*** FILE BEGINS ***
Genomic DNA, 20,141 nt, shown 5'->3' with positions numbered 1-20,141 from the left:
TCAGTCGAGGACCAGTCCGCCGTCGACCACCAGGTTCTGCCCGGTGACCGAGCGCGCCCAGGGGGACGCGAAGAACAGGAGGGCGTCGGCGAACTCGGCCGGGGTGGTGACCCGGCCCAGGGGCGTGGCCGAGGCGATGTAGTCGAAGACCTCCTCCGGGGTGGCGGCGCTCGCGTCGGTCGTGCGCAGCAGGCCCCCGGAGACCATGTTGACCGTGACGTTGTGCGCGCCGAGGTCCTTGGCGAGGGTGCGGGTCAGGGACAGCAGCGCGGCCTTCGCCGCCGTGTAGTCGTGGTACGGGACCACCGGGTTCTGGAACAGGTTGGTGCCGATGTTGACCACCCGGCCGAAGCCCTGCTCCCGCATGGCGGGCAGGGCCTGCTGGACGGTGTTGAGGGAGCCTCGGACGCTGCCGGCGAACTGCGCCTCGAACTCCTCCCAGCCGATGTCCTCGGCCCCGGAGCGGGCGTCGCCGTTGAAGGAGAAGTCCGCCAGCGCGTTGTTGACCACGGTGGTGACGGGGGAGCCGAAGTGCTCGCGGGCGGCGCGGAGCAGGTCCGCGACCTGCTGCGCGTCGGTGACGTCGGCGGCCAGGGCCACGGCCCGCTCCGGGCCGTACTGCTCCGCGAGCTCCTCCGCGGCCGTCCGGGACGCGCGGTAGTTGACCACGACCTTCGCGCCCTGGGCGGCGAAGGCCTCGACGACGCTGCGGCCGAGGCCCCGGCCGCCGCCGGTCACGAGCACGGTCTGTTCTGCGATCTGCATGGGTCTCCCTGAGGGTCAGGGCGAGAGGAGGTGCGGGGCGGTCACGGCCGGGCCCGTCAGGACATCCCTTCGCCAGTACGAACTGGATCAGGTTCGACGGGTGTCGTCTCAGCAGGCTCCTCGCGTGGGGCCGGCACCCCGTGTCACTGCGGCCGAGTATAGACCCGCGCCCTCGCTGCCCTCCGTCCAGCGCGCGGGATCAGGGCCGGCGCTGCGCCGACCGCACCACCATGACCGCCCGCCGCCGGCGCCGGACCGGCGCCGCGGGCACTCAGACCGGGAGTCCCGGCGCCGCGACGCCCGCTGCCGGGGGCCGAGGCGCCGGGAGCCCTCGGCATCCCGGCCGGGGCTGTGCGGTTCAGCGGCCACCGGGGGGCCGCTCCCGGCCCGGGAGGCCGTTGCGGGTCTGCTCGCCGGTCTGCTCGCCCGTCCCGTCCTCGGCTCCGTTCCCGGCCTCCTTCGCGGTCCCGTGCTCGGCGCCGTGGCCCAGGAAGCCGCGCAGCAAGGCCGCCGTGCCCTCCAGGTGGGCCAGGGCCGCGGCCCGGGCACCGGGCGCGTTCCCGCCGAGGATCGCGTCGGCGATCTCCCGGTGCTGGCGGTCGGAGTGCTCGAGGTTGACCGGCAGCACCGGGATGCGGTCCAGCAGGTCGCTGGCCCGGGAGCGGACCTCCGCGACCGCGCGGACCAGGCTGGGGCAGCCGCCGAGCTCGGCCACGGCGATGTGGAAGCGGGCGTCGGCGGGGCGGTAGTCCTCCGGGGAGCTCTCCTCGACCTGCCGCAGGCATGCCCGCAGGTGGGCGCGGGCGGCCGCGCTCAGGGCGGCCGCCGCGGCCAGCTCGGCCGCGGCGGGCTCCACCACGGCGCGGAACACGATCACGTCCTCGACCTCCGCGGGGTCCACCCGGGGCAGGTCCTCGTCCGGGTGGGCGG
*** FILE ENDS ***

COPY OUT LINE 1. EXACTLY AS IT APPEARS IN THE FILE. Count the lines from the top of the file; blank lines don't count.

Genomic DNA, 20,141 nt, shown 5'->3' with positions numbered 1-20,141 from the left: